Auspex Systems, Inc. , a provider of enterprise storage solutions, today announced three additions to the family of NS3000 storage appliances introduced last May. The new products will include a fibre-based network server with added fault tolerance and a high availability server pair -- both shipping this month -- plus a fabric-attached storage solution scheduled for release in early 2002.
Auspex said the new fibre-based Network Attached Storage (NAS) server enhances the data protection capabilities of the entry-level Auspex NS3010 by providing two independent data paths to every disk array through redundant RAID controllers and dual fibre-channel host bus adapters. The first fault-tolerant model will scale up to 7.5 TB, with later models reaching 45.5 TB.
The high availability system consists of two of the new fault-tolerant servers to provide redundancy of all components, plus Auspex's ServerGuardV(TM) software.The fabric-attached storage solution is designed to operate with Storage Area Networks (SANs) from multiple vendors to permit file-level access to SAN data.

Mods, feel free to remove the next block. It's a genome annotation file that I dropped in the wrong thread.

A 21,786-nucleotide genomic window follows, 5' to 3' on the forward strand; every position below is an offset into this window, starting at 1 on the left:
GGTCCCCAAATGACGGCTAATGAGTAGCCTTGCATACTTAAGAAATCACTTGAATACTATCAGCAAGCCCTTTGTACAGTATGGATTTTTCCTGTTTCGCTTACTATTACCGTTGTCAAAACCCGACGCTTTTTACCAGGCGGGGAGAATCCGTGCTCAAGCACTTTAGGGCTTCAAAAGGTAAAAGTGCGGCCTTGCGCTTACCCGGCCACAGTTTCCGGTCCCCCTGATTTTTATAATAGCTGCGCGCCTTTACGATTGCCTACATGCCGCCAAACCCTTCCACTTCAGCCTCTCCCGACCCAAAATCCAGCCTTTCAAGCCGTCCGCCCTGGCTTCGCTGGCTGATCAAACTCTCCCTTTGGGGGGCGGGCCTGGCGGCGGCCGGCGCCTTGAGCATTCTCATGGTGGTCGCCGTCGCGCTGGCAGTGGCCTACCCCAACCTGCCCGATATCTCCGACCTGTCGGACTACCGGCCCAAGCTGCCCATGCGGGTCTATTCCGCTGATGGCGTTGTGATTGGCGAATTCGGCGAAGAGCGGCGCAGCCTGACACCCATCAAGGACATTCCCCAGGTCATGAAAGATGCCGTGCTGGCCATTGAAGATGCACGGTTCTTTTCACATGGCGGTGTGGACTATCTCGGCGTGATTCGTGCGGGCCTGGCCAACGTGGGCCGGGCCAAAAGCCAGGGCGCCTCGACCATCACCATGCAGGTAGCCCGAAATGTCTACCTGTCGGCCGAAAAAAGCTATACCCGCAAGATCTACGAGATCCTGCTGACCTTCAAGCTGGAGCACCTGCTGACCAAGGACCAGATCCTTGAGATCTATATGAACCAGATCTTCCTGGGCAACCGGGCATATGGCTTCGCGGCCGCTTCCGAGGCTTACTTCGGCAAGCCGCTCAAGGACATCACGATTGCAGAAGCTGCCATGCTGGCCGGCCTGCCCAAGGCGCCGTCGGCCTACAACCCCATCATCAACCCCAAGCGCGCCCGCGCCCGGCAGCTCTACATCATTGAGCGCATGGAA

"Our NS3000 product family has been engineered to meet the diverse storage needs of different enterprises as well as to move toward a universal storage management solution that overcomes the inefficiencies and extra expense of today's vendor-specific storage strategies," said Mike Worhach, President of Auspex Systems. "From our new modular design to fibre connectivity and the ability to mirror and stripe between multiple RAID controllers, we are building next-generation data management solutions that offer a wide array of choices and capabilities for storing and delivering enterprise data assets."https://o1.qnsr.com/log/p.gif?;n=203;c=204660765;s=10655;x=7936;f=201812281308090;u=j;z=TIMESTAMP;a=20400368;e=i
Auspex said it is currently forging strategic relationships that will support its efforts to achieve storage interoperability as part of its fabric-attached storage initiative. The first of those relationships, with Brocade and JNI, were announced separately today at the StorageNext/Internet World conference in New York.